It is important to note that whilst the lavender requires some of the growing conditions of its native Mediterranean to grow healthy and produce healthy flowers, they do not necessarily have to have the high Mediterranean temperatures and mild Winters as long as they are in full sun and you choose a cold hardy species such as English lavender (Lavandula angustifolia) or (Lavandula x intermedia) lavender for your garden.

(Read my article to learn about how to create the optimal soil mix for lavenders).

2. Late frost in the Spring

A late frost is often the culprit when it comes to lavender flowers turning brown. The emerging flowers are often more tender than the foliage of the lavender which can result in frost damage.

This is particularly true of the early flowering varieties such as French and Spanish lavender which are more vulnerable to frost and flower earlier in the season compared to the English and intermedia varieties.

The solution…

If you are in a climate with cold winters I recommend that you plant English (Lavandula angustifolia) and (Lavandula x intermedia) lavenders as they are far more cold hardy (hardy to USDA 5) and will survive Winter tolerating snow and freezing temperatures whereas Spanish and French lavenders generally only last one season without a mild Winter climate.

Lavender ‘Hidcote‘ and ‘Munstead‘ are great options for cold hardy English lavenders and exude a highly regarded sweet aroma.

Snip off the frost-damaged flowers if they have turned brown as this will increase the likelihood of more flowers later in the Summer and there should be no serious damage to the lavender.

3. Flowers Turn Brown up to Three Times per Year

The different species of lavender tend to bloom at different times of the Spring and Summer and individual lavender lavender flowers generally only last one month before turning brown, at which point they require deadheading which stimulates new flowers to emerge.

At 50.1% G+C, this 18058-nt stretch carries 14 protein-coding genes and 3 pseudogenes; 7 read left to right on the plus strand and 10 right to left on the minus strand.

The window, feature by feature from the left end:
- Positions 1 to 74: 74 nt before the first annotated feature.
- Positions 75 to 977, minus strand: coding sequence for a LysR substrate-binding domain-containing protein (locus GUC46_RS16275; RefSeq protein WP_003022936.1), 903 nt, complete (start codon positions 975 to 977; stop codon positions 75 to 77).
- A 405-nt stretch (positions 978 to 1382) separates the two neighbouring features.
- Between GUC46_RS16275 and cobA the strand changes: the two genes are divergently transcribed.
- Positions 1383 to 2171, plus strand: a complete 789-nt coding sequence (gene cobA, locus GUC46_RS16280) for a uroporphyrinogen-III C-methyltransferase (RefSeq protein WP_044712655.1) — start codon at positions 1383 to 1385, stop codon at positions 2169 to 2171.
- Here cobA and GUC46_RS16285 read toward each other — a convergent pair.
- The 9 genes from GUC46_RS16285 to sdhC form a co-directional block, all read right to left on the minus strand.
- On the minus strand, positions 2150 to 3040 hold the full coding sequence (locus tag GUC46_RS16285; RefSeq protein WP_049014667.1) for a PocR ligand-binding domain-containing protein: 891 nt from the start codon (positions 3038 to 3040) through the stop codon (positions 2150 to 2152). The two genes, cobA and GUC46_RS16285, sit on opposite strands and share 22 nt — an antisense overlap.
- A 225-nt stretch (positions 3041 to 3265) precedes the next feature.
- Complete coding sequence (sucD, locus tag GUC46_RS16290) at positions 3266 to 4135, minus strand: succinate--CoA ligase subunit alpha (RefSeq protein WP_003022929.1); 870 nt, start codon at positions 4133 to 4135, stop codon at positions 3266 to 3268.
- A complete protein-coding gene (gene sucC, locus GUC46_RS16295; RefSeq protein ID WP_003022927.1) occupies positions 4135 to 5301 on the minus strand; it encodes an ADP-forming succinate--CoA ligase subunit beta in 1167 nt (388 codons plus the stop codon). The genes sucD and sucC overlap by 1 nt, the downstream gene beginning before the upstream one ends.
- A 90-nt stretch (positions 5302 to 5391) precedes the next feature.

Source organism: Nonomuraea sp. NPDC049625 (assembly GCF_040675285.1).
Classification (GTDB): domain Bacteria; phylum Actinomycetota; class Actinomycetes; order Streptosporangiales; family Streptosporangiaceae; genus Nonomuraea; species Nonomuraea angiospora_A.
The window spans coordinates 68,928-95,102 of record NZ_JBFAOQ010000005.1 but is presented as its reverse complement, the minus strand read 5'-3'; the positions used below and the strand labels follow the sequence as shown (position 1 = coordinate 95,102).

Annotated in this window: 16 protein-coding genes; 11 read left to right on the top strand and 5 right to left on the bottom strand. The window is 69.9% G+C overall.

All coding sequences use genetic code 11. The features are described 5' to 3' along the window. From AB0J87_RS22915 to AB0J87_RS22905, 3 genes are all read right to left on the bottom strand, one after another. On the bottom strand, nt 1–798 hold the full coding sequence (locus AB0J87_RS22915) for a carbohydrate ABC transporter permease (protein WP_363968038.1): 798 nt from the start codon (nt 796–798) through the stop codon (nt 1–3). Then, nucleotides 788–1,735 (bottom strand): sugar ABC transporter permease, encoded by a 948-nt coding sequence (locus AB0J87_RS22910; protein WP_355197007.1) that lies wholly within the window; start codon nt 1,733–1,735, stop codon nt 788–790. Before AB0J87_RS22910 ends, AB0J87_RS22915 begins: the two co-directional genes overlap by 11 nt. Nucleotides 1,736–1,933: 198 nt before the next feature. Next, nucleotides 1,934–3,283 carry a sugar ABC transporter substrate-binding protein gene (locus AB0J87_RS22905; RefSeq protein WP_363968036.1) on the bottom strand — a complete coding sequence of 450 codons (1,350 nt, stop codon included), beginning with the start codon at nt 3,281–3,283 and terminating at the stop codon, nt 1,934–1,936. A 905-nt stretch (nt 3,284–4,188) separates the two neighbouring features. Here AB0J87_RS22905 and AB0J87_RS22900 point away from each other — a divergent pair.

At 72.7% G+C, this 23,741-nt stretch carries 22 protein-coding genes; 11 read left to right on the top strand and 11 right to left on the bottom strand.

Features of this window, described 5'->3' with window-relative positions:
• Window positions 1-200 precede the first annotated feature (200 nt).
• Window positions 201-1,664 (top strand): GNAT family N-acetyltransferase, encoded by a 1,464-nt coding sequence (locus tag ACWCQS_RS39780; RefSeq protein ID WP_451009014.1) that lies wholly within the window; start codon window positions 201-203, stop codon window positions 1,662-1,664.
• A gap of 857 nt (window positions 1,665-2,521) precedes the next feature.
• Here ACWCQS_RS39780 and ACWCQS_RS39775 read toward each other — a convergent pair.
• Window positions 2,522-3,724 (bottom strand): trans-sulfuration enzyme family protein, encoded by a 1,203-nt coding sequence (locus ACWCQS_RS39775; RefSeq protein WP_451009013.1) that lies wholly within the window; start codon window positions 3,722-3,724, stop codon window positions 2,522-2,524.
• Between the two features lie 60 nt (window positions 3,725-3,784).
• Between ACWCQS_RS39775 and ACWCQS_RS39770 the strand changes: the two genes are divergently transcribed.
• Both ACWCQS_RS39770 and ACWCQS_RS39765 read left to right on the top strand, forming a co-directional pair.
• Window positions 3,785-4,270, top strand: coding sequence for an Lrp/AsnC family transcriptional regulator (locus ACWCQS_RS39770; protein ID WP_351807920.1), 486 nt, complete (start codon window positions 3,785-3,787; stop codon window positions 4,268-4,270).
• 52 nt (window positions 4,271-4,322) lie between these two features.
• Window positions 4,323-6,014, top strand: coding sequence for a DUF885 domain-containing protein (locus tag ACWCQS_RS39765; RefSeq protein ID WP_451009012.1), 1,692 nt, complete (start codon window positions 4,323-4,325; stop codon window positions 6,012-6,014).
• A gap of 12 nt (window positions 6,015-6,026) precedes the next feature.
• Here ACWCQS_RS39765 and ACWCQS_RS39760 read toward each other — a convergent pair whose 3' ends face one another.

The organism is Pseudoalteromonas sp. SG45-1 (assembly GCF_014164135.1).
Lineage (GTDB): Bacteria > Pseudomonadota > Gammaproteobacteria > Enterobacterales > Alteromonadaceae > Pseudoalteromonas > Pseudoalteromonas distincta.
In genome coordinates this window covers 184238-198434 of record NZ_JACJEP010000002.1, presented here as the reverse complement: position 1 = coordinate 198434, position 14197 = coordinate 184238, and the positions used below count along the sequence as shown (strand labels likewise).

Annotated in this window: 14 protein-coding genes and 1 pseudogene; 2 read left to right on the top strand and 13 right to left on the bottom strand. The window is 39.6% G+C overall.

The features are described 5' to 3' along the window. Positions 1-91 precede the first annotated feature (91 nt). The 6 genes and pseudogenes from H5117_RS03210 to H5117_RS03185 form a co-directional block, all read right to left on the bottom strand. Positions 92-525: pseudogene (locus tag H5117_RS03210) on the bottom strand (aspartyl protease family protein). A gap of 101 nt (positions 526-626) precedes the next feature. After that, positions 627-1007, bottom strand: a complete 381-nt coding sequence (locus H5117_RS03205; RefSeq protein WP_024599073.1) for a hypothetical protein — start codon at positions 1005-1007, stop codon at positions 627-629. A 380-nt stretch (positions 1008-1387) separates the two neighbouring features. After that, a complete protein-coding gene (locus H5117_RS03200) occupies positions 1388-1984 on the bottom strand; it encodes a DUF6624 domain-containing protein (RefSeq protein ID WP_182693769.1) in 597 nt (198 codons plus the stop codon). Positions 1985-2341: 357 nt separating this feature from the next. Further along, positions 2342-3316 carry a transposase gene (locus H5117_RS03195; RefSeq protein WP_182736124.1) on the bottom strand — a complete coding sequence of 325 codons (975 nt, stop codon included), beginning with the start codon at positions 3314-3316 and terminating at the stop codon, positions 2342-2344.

Lavender Species:When it blooms:
English Lavender (Lavandula angustifolia) varieties include ‘Hidcote’ and ‘Munstead’.Usually in June for 4 weeks.
(Lavandula x intermedia) varieties include ‘Grosso’, ‘Phenomenal’ and ‘Provence’July and blooms until Fall depending on climate.
French and Spanish lavenders (Lavandula dentata) (Lavandula stoechas)May/June with several bouts of blooms lasting till Fall.

The French, Spanish, and Lavandula x intermedia varieties all tend to bloom up to three times throughout the Spring, Summer and even in the Fall if you are in a warmer climate with mild temperatures.

Each time it flowers, it will last approximately one month or so before the flowers naturally turn brown and require deadheading which stimulates more blooms.

This is a natural process, so do not be alarmed if some of the flowers are turning brown whilst others are still purple and healthy looking.

Simply deadhead the lavenders with a pair of pruners and you will see more flowers throughout the growing season.

If the brown flowers are left, without being pruned they will turn into the seed heads that you can hear rattle when you shake the lavender. This is obviously a good way to collect the seeds, if you want to grow new lavenders, although I recommend that you propagate lavender cuttings rather than grow from seed as it is much easier.

English lavenders have a shorter bloom than many lavenders however they are far more cold-hardy (hardy to USDA zone 5) tolerating frost in Winter, live longer than the French and Spanish varieties and the fragrance of the foliage is notably sweeter, and are stronger than the French and Spanish lavenders.

Deadheading lavenders stimulate more flowers as deadheading redirects the plant’s energy from producing seeds to growing more flower buds and displaying more flowers.

(For all the best care practices, read my article, on how to grow lavenders in pots and containers).